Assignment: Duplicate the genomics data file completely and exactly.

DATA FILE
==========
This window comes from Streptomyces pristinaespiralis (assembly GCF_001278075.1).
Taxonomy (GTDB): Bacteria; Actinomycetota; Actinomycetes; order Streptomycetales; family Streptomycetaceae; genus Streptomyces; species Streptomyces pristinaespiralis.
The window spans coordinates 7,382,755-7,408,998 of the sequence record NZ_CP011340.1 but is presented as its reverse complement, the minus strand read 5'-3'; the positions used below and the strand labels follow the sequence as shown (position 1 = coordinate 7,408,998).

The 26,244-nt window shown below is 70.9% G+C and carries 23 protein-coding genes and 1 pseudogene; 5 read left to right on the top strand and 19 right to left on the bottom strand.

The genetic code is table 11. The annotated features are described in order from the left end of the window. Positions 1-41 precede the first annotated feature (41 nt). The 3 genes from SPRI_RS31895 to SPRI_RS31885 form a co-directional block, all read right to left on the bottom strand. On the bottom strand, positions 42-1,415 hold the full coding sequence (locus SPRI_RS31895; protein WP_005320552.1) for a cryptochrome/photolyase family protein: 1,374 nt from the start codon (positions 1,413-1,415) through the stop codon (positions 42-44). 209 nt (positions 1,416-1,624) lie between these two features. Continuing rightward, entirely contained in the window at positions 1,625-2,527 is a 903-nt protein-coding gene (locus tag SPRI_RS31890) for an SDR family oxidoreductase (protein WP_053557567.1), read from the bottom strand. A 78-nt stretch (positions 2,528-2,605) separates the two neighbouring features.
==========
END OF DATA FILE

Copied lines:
This window comes from Streptomyces pristinaespiralis (assembly GCF_001278075.1).
Taxonomy (GTDB): Bacteria; Actinomycetota; Actinomycetes; order Streptomycetales; family Streptomycetaceae; genus Streptomyces; species Streptomyces pristinaespiralis.
The window spans coordinates 7,382,755-7,408,998 of the sequence record NZ_CP011340.1 but is presented as its reverse complement, the minus strand read 5'-3'; the positions used below and the strand labels follow the sequence as shown (position 1 = coordinate 7,408,998).

The 26,244-nt window shown below is 70.9% G+C and carries 23 protein-coding genes and 1 pseudogene; 5 read left to right on the top strand and 19 right to left on the bottom strand.

The genetic code is table 11. The annotated features are described in order from the left end of the window. Positions 1-41 precede the first annotated feature (41 nt). The 3 genes from SPRI_RS31895 to SPRI_RS31885 form a co-directional block, all read right to left on the bottom strand. On the bottom strand, positions 42-1,415 hold the full coding sequence (locus SPRI_RS31895; protein WP_005320552.1) for a cryptochrome/photolyase family protein: 1,374 nt from the start codon (positions 1,413-1,415) through the stop codon (positions 42-44). 209 nt (positions 1,416-1,624) lie between these two features. Continuing rightward, entirely contained in the window at positions 1,625-2,527 is a 903-nt protein-coding gene (locus tag SPRI_RS31890) for an SDR family oxidoreductase (protein WP_053557567.1), read from the bottom strand. A 78-nt stretch (positions 2,528-2,605) separates the two neighbouring features.